Are the new body and luggage scanners even necessary???
When more tools and machines are introduced to maintain the high standards of safety and security required, that’s when you know that this is something not to be taken lightly.
Last week the Immigration and Checkpoints Authority (ICA) announced it will implement a new BioScreen security system at all air, land and sea checkpoints to enhance the level of security at all checkpoints.
This week, Changi Airport introduced separate trials for two screening systems at two boarding gates at Terminal 3.
The new systems, allow security checks to be done in a faster and more convenient manner.
The first trial involves the use of computed tomography security screening equipment to screen hand-carry luggage at the boarding gates just before passengers board their flights.
Currently, passengers need to take electronic devices such as laptops and tablets out from their hand-carry luggage to be placed on a separate tray for screening.
Using advanced 3D screening technology, the new CT screening equipment will allow passengers to keep their electronic devices in their luggage thereby saving them time.
To improve screening capabilities, Changi Airport is introducing a body scanner that uses millimetre wave technology to detect both metallic and non-metallic items.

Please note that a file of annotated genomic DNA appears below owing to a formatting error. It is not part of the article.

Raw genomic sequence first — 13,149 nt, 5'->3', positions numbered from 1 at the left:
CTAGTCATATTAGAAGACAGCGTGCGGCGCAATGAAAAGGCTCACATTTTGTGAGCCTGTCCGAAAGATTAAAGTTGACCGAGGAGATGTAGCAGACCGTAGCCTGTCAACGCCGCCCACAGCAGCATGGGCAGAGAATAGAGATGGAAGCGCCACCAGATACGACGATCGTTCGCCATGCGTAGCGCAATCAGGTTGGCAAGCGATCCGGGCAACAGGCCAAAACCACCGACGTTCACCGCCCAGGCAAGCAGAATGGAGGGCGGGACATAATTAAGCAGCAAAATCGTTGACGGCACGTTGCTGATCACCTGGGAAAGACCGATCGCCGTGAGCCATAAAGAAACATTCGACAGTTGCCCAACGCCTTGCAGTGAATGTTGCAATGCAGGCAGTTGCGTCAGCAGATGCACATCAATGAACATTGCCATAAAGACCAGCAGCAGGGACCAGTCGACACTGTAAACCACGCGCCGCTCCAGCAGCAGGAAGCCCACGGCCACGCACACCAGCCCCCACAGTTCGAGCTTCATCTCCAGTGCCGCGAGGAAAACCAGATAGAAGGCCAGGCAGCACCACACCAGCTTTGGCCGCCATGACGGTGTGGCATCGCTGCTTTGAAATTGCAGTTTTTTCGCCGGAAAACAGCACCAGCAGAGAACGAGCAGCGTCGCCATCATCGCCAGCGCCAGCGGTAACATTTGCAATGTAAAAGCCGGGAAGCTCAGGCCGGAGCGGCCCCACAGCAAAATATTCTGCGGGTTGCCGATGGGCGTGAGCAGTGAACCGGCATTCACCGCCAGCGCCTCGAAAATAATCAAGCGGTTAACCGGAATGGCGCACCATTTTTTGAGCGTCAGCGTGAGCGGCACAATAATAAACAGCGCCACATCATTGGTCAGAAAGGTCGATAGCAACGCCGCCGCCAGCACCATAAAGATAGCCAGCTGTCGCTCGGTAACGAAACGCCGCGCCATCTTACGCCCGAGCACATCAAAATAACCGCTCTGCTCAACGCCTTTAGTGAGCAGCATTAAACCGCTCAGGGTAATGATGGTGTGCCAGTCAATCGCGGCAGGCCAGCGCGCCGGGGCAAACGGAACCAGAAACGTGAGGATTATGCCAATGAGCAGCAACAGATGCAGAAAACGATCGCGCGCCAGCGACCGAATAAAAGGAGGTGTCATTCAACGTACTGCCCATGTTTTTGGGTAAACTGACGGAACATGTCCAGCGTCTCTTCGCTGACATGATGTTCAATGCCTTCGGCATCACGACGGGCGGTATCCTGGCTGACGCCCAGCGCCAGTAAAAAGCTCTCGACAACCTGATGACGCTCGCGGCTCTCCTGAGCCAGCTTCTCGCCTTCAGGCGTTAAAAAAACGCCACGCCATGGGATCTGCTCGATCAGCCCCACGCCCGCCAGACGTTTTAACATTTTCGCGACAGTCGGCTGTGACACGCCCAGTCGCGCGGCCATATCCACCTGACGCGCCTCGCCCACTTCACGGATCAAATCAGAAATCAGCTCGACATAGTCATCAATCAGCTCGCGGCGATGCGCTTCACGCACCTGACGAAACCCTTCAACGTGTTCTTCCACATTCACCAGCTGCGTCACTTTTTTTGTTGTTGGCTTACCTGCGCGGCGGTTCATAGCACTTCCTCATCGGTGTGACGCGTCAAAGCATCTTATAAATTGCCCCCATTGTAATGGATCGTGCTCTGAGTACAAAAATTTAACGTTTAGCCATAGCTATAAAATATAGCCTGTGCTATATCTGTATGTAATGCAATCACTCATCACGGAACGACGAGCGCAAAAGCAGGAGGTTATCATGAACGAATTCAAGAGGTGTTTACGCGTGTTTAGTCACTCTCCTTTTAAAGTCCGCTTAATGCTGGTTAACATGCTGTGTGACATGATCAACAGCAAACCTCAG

After removing items in their pockets or on their body, passengers simply need to walk into the body scanner and be scanned, a process which takes only a few seconds.
If a concealed item is detected, a non-invasive outline image indicating the item’s location will be generated automatically.
The NTUC has been actively pushing for the implementation of technology and equipment in order to boost productivity. This is exactly it!
Besides cutting down the time taken to screen a passenger before his or her flight, the process also means full-body pat-downs become less frequent, which leads to better productivity for security personnel doing security checks before boarding.
It also helps to make the jobs of security personnel easier and faster.
But why the need to make jobs, people and processes productive?
The answer is simple, when jobs are made productive, it means that lesser people are needed for that role, and the excess manpower can be re-skilled to be re-deployed to other roles.
And for a sector such as the security sector where the remuneration is low and hours are long, productivity is all the more needed to help the security officers earn more and work lesser hours and ensure that they have enough rest time to work better.
The President of the Union of Security Employees Hareenderpal Singh shared in a recent letter to the Straits Times Forum that the pay, image and service standards of security officers are improved when productivity is improved.
Hence, such technology is definitely needed to help security officers earn more and lead a more meaningful life.